This trail is a bit special to me. I’ve spent a lot of time on this river but only explored about a third of the actual trail. Terrain wise the trail varies a good amount. The eastern end is up in the Cascades and goes into the river valley as you go west. I’m running downhill on purpose to make it a bit easier but also so my ride doesn’t have to drive as far.

I’ve created a caltopo route for this run. I’ve also put the elevation and slope profiles below so everyone can get a better idea of what it’ll be like.

I’ll have drop bags along the course at various trailheads. Inside the drop bags will be things like Squirrel’s Nut Butter, socks, batteries(at the overnight trailheads) and calories.

Nutrition wise I’ll most likely do cliff bars, nuts and seeds, and possibly some hot food for the overnight portion. Lots of salt too.

I’ll keep everyone updated on the progress of this run. As it looks now I might go do a large portion of it tomorrow. My goal is to run all 80 miles in one go unsupported. This would be an FKT I believe. I can’t find any evidence of running the entire trail.

Below are some photos from previous trips down there.


McKenzie River Trail

Image Credit: SingleTracks.com

So this last weekend my friend and I decided to run the McKenzie River Trail. It’s a 26 mile trail that goes along the McKenzie River. You get to experience a couple lakes, reservoirs, water falls and tons of amazing bridges.

The McKenzie River Trail has been on my bucket list since I started running. My father and grandfather both grew up along this river. They were the original McKenzie River Rescue team.

The day started off pretty well. It was very cold, probably around 29 or 30F. My truck’s mirrors were covered in ice as was my radio antenna.

As you can see above out time was a bit over 5 and a half hours. I’m pretty happy with that. We could both do quite a bit better, I believe, but we were just out there for the miles and experience. The elevation gain is pretty far off I’m sure.

The entire run was pretty much what I expected. I had a little bit of knee pain that persisted for a day but nothing serious. Overall it was a very fun run and I’m excited to check off a couple more trails before winter really gets here.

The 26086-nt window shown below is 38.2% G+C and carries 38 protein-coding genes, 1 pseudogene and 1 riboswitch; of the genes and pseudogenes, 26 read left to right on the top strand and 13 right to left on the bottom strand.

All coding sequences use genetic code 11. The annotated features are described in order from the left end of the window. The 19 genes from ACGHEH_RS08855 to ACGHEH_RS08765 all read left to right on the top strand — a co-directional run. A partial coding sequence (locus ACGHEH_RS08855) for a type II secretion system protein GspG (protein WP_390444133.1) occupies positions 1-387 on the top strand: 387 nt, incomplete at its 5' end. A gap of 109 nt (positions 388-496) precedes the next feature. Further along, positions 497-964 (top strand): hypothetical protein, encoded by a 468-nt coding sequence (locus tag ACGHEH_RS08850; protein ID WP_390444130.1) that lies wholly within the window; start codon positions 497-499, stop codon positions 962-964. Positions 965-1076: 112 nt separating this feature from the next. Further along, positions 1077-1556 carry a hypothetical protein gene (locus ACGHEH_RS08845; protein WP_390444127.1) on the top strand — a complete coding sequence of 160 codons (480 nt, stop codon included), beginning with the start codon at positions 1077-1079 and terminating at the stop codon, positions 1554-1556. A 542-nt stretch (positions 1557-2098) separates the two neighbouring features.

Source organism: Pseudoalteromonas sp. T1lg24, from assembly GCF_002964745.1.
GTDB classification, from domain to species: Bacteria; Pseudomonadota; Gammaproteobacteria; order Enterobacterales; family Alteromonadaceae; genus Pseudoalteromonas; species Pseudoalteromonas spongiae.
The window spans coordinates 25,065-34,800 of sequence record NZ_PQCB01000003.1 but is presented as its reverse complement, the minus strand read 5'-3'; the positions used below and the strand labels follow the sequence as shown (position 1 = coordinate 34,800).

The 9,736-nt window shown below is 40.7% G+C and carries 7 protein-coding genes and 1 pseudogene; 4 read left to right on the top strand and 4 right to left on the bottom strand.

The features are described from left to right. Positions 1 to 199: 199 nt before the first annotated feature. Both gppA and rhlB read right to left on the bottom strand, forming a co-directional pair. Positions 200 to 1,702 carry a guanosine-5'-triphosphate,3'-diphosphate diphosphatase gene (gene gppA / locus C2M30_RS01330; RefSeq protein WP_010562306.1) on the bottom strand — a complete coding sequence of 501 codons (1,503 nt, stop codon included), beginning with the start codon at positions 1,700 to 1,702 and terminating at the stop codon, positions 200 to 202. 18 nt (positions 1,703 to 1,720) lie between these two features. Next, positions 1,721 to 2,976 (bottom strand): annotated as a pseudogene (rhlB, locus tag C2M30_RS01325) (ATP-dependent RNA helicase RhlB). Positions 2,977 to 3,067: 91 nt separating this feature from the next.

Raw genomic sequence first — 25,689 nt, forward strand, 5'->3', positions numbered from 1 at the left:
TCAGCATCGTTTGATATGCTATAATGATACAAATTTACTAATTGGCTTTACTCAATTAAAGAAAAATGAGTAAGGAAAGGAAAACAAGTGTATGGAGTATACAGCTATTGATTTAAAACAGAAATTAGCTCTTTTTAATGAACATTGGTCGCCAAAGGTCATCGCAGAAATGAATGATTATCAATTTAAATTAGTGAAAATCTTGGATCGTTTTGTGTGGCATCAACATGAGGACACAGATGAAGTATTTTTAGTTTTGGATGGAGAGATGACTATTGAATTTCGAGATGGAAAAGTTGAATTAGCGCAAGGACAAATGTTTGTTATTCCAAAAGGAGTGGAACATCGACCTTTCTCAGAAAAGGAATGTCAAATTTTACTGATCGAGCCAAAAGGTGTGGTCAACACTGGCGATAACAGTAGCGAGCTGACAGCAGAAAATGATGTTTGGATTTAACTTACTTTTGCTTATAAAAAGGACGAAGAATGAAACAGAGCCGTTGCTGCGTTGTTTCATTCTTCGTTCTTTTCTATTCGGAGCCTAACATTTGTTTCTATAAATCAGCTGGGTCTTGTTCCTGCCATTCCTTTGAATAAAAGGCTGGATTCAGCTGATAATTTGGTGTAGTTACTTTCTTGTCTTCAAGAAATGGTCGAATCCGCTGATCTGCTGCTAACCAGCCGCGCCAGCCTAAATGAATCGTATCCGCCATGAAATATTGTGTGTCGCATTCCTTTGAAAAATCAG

Hopefully I’ll have a few exciting developments to announce soon. We’ll see!

This would be fun.

There’s an old railway that a group is attempting to turn into a trail/path. It’s called the Salmonberry Railroad and it goes from Tillamook to Banks through the Tillamook State Forest. It’s a very interesting area. It even has an old abandoned railroad town called Enright.

I’ve been on the railroad before. Sarah and I ran from Lower Salmonberry Trailhead to Enright. The Lower Salmonberry Trailhead is actually the NW part of the trail. It’s the lower section of the Salmonberry River though.

I want to go the opposite direction that Sarah and I did. So I’d start at Cochran Pond and goto the Lower Salmonberry Trailhead. It would be about 15.5 miles one way so a cool 50k out and back. The rivers and creeks are salmon spawning grounds and I think it could be quite an experience to fish without a hook here. I wouldn’t need much equipment or nutrition so I could go for a pretty light pack. I could get away with just food, clothes, collapsible fishing pole and a couple lures.

The railroad is closed and so this would be trespassing. It’s closed because of danger from mud slides that washed away the ground beneath parts of the railroad. I don’t see this as very dangerous so I’ll most likely go ahead with it.

Below are photos from my previous trip out there and the caltopo map I built for the route.